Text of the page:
In his first piece for Outside of the Boot, Aamer Aslam writes a tactical analysis about Chelsea’s convincing Premier league win over Crystal Palace.
The Eagles were flying high in the Premier League table with their last defeat coming on 24th November (also at home) to relegation contenders Sunderland. An unbeaten run of 6 games followed before the visit of Champions Chelsea to Selhurst Park. The Blues meanwhile were looking for inspiration of their own. After starting brightly against Sunderland in the post Jose era, a couple of consecutive draws left them languishing in 16th place. A win was of great significance.
Crystal Palace: 13. Hennessey; 2. Ward, 6. Dann, 27. Delaney, 23. Souare; 18. McArthur, 15. Jedinak (Ledley, 67′), 42. Puncheon, 11. Zaha, 14. C. Y. Lee (Williams, 80′); 9. Campbell (Chamakh, 67′).
Chelsea: 13. Courtois; 2. Ivanovic, 5. Zouma, 26. Terry, 28. Azpilicueta; 12. J. Obi Mikel, 4. Cesc, 22. Willian, 8. Oscar (Matic, 88′), 10. Hazard (Pedro, 16′); 19. D. Costa.
CRYSTAL PALACE 0-3 CHELSEA
With that in mind, Hiddink went with an attacking formation. Costa was back up front following his 1 game suspension while the abysmal Matic was dropped to the bench in place of under fire Fabregas. Mikel started his second consecutive match in front of an unchanged back four. Oscar Willian and Hazard were chosen to provide the attacking flair behind Costa.
Injuries and suspensions were piling up thick and fast for Palace as they started without the suspended Cabaye and Brad Hangeland in the centre of midfield and defence respectively. Delaney slotted in beside the Scott Dann in the centre of defence while Lee replaced Cabaye. The rest of the side remained unchanged.
Both teams lined up in a 4-2-3-1 formation pre-match. However as soon as the match kicked off, Palace switched to a 4-2-2-2 formation crowding the centre of midfield and trying 2 pacey players up front. Palace were first to the ball every single time and as a result of greater numbers in midfield, Chelsea and Fabregas could hardly get in control of the midfield for the first 20 odd minutes.
Here you can the see freedom given to Lee, supposedly one of Palace’s wide men in the original pre match formation who along with Puncheon, Campbell, Zaha and Mcarthur crowd out Eden Hazard and get a weak shot at goal.
In another instance, Diego Costa found himself inside the wrong half and was crowded out by none other than Lee, Puncheon and Zaha. After which Puncheon put an early ball which was almost converted by Dann.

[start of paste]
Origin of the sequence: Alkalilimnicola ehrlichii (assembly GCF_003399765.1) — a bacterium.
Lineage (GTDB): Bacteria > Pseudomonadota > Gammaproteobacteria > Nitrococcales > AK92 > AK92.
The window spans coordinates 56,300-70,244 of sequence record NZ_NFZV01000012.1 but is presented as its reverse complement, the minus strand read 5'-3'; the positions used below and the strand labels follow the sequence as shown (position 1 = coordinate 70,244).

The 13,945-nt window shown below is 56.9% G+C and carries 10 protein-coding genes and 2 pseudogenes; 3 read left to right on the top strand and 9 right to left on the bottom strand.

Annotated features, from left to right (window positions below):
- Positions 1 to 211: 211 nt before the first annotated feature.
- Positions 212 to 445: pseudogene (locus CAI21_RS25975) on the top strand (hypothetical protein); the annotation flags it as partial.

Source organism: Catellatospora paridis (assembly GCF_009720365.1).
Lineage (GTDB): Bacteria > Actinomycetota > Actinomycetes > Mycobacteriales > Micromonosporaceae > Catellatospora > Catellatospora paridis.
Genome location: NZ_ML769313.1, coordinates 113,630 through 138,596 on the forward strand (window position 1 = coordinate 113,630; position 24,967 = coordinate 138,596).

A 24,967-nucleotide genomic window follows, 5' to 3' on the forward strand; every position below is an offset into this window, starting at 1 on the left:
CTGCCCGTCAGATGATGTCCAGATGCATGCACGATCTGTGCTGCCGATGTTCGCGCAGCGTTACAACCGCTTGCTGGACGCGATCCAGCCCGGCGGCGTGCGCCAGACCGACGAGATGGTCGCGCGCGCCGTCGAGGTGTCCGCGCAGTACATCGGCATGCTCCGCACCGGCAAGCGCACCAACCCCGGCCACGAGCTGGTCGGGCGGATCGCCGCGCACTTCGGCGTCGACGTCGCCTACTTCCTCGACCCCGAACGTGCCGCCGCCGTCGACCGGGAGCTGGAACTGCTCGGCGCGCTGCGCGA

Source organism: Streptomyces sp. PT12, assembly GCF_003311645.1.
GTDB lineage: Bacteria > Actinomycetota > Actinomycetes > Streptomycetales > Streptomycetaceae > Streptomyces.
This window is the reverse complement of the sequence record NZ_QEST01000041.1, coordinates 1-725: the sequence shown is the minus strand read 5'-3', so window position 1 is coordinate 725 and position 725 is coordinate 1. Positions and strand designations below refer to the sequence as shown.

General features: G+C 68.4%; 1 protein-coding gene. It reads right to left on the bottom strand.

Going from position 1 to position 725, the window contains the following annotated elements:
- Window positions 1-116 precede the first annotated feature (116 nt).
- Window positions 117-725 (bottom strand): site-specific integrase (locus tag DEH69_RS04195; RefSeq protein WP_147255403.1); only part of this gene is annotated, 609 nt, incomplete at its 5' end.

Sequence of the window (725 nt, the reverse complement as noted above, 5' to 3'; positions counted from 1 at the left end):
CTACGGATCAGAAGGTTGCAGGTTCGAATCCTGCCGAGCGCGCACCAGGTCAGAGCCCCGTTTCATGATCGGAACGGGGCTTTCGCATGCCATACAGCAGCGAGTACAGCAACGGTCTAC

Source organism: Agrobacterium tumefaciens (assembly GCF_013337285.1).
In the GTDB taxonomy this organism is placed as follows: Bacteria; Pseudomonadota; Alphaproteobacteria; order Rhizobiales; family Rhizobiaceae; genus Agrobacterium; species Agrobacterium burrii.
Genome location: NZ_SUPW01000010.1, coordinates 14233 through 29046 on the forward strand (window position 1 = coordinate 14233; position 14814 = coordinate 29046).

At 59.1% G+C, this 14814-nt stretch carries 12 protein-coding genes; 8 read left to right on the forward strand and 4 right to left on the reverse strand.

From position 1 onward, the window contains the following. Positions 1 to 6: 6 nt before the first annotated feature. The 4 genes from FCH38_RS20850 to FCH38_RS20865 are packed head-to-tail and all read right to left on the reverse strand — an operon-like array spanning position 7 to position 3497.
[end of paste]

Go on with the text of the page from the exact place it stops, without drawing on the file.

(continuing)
Although the front 2 of Zaha and Campbell weren’t troubling Terry and Zouma enough, Palace had really asserted themselves in midfield and were looking the more likely team to score. Despite being more dominant, Pardew surprisingly switched back to the original 4-2-3-1 with Lee going to the right, Zaha left and Puncheon the attacking midfielder behind Campbell. This change allowed Fabregas to get on the ball much more and spray those balls into the attacking third. Pardew must have felt they were not troubling the Chelsea keeper enough or it was a pre-planned decision to conserve energy after 20-25 mins. Either way, this allowed the out of sorts Fabregas to get into game much more and spray those trademark passes into the attacking third which ultimately had a big influence on the first goal.
Fabregas had only completed 3 out 4 successful passes into the attacking third in the first 20-25 mins when Palace had stifled the midfield. However after the shift to their original 4-2-3-1 formation, Fabregas was able to complete 6 out 8 passes into the attacking third. As a result his influence on the grew as the half went on and Palace reverted to their original shape. The space between Puncheon and the midfield two was exploited expertly by Fabregas and Oscar on occasions who dropped deep to put balls into the attacking third. Lacking their own midfield creator in Cabaye and trickster Yannick Bolasie, the eagles looked bereft of ideas going forward and did not look like troubling the Chelsea back four.
Chelsea’s own troubled form defensively meant they knew they had to get one more if they had to secure the 3 points. Unlike the first, Pardew started the second with a 4-2-3-1 formation with only occasionally shifting to two up front. Although they shifted the three in the 4-2-‘3’-1 with Lee occasionally on the left, Puncheon left and Zaha slotting in behind Campbell. Palace were lacking any attacking prowess from the “two” in midfield. Without support from deep, Puncheon and later on Zaha was expertly shepherded by Mikel in the centre who had an excellent game. With Puncheon/Zaha not dropping back deep enough and Palace’s midfield two staying closer to their own defence, Fabregas’ influence on the game grew. Fabregas was able to complete 18 out of 20 passes into the attacking third in the second half. Although it was Willian’s scorcher that bought the Blues their all important second, it was Fabregas who again found space in the pocket to release Oscar who moved it sideways to Willian.
Chelsea went three-nil up shortly after and it was Fabregas again who kept the ball moving with the all important “pre-assist” (the assist before the original assist).
Chelsea got their all important victory with Costa, Willian and Oscar getting a goal and an assist each. But it was the beleaguered Fabregas who earned the plaudits and rightly so. Pardew admitted in the post match presser that his team were not able to contain the Spanish maestro as they had hoped. Although tougher tests wait for Fabregas and Chelsea, the Blues hope that this is a big step in the right direction.
Written by Aamer Aslam.
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